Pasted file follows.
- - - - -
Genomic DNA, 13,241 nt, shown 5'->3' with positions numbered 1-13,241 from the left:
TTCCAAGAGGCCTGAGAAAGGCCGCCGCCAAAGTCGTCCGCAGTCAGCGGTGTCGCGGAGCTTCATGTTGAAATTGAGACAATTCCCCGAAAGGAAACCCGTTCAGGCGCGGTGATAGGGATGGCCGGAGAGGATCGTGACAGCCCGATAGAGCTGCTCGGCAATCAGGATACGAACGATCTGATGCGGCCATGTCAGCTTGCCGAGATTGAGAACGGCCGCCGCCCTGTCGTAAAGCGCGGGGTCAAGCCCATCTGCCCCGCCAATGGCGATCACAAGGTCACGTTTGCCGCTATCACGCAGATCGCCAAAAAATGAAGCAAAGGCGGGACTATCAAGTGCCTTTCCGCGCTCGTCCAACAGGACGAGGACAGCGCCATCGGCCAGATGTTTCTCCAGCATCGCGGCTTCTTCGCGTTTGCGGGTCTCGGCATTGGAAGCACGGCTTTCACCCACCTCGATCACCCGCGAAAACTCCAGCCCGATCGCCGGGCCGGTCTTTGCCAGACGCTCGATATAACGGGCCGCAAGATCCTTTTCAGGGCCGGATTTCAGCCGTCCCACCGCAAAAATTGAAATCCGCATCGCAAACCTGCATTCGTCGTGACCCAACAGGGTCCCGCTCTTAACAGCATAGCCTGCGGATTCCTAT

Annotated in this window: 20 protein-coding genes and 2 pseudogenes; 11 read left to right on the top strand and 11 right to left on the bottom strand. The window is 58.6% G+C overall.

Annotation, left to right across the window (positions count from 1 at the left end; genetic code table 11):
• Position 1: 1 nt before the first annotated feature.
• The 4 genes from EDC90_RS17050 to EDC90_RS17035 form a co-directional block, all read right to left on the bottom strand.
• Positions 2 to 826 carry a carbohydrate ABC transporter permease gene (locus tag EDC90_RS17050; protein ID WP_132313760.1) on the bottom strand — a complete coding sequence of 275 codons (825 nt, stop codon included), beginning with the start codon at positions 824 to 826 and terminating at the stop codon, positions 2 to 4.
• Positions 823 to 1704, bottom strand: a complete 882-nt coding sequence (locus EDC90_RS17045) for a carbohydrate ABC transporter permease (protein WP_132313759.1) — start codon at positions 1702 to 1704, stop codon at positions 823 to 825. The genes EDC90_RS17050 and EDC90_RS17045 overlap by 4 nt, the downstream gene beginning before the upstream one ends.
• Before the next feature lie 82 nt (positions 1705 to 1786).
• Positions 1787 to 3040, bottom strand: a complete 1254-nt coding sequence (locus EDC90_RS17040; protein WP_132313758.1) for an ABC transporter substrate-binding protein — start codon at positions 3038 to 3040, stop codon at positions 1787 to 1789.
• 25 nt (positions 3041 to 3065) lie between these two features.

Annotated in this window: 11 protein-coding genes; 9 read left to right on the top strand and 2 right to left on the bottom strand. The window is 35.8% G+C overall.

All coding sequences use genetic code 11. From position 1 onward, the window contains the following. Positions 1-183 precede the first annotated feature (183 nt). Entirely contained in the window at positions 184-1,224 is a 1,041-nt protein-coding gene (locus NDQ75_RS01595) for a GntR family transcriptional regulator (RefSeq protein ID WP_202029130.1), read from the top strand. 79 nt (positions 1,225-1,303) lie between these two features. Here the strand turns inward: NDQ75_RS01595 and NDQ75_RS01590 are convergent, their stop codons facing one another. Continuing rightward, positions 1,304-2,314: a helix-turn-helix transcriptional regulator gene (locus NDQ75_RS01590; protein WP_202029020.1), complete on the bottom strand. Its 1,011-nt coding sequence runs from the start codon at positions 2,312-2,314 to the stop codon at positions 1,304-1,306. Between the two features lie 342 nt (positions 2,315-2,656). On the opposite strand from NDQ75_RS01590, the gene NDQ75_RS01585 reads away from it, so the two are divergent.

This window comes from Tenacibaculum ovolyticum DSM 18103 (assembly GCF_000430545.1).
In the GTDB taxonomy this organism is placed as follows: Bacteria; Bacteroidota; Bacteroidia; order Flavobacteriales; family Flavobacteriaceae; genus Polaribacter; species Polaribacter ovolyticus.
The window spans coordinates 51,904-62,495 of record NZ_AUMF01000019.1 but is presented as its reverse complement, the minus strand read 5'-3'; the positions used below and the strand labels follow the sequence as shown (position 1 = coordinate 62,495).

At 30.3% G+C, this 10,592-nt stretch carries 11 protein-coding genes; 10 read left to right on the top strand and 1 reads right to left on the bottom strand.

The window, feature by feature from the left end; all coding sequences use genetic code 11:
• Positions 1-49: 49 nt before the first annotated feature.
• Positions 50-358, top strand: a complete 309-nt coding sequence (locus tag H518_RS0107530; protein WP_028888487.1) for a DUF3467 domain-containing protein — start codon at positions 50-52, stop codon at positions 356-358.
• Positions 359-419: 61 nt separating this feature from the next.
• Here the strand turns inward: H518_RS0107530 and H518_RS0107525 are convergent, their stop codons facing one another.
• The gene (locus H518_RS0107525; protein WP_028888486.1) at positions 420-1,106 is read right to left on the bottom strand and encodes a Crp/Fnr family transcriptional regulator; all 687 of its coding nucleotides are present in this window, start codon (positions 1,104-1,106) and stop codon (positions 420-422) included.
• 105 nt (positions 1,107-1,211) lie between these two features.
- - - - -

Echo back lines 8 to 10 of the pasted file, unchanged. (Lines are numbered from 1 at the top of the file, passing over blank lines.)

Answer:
• Positions 823 to 1704, bottom strand: a complete 882-nt coding sequence (locus EDC90_RS17045) for a carbohydrate ABC transporter permease (protein WP_132313759.1) — start codon at positions 1702 to 1704, stop codon at positions 823 to 825. The genes EDC90_RS17050 and EDC90_RS17045 overlap by 4 nt, the downstream gene beginning before the upstream one ends.
• Before the next feature lie 82 nt (positions 1705 to 1786).
• Positions 1787 to 3040, bottom strand: a complete 1254-nt coding sequence (locus EDC90_RS17040; protein WP_132313758.1) for an ABC transporter substrate-binding protein — start codon at positions 3038 to 3040, stop codon at positions 1787 to 1789.